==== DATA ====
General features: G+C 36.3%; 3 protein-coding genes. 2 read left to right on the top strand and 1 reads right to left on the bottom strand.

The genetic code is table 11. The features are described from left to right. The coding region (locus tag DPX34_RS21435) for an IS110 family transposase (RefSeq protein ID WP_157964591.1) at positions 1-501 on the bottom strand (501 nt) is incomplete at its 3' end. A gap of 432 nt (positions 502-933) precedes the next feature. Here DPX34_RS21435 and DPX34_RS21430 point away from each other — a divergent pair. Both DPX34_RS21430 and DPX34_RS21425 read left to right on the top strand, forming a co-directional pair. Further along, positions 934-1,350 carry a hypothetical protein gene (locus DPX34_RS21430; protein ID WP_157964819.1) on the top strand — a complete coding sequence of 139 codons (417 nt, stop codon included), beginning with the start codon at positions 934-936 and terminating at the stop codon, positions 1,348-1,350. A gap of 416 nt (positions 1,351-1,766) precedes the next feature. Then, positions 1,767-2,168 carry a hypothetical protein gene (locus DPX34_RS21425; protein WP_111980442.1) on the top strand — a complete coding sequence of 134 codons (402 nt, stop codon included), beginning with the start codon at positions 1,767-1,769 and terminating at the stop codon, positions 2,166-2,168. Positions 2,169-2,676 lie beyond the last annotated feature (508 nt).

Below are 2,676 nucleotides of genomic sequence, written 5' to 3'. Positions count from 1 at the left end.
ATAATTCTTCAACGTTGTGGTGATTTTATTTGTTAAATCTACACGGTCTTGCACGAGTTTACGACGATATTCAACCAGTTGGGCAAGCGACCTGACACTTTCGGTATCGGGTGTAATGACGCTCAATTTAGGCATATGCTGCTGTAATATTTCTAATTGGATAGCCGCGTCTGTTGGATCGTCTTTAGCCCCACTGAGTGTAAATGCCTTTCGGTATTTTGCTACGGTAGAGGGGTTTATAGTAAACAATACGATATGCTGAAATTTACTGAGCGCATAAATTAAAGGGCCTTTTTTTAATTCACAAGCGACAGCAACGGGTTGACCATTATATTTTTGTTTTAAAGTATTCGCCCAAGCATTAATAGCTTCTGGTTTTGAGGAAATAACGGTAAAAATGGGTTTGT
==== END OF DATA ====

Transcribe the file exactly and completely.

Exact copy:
General features: G+C 36.3%; 3 protein-coding genes. 2 read left to right on the top strand and 1 reads right to left on the bottom strand.

The genetic code is table 11. The features are described from left to right. The coding region (locus tag DPX34_RS21435) for an IS110 family transposase (RefSeq protein ID WP_157964591.1) at positions 1-501 on the bottom strand (501 nt) is incomplete at its 3' end. A gap of 432 nt (positions 502-933) precedes the next feature. Here DPX34_RS21435 and DPX34_RS21430 point away from each other — a divergent pair. Both DPX34_RS21430 and DPX34_RS21425 read left to right on the top strand, forming a co-directional pair. Further along, positions 934-1,350 carry a hypothetical protein gene (locus DPX34_RS21430; protein ID WP_157964819.1) on the top strand — a complete coding sequence of 139 codons (417 nt, stop codon included), beginning with the start codon at positions 934-936 and terminating at the stop codon, positions 1,348-1,350. A gap of 416 nt (positions 1,351-1,766) precedes the next feature. Then, positions 1,767-2,168 carry a hypothetical protein gene (locus DPX34_RS21425; protein WP_111980442.1) on the top strand — a complete coding sequence of 134 codons (402 nt, stop codon included), beginning with the start codon at positions 1,767-1,769 and terminating at the stop codon, positions 2,166-2,168. Positions 2,169-2,676 lie beyond the last annotated feature (508 nt).

Below are 2,676 nucleotides of genomic sequence, written 5' to 3'. Positions count from 1 at the left end.
ATAATTCTTCAACGTTGTGGTGATTTTATTTGTTAAATCTACACGGTCTTGCACGAGTTTACGACGATATTCAACCAGTTGGGCAAGCGACCTGACACTTTCGGTATCGGGTGTAATGACGCTCAATTTAGGCATATGCTGCTGTAATATTTCTAATTGGATAGCCGCGTCTGTTGGATCGTCTTTAGCCCCACTGAGTGTAAATGCCTTTCGGTATTTTGCTACGGTAGAGGGGTTTATAGTAAACAATACGATATGCTGAAATTTACTGAGCGCATAAATTAAAGGGCCTTTTTTTAATTCACAAGCGACAGCAACGGGTTGACCATTATATTTTTGTTTTAAAGTATTCGCCCAAGCATTAATAGCTTCTGGTTTTGAGGAAATAACGGTAAAAATGGGTTTGT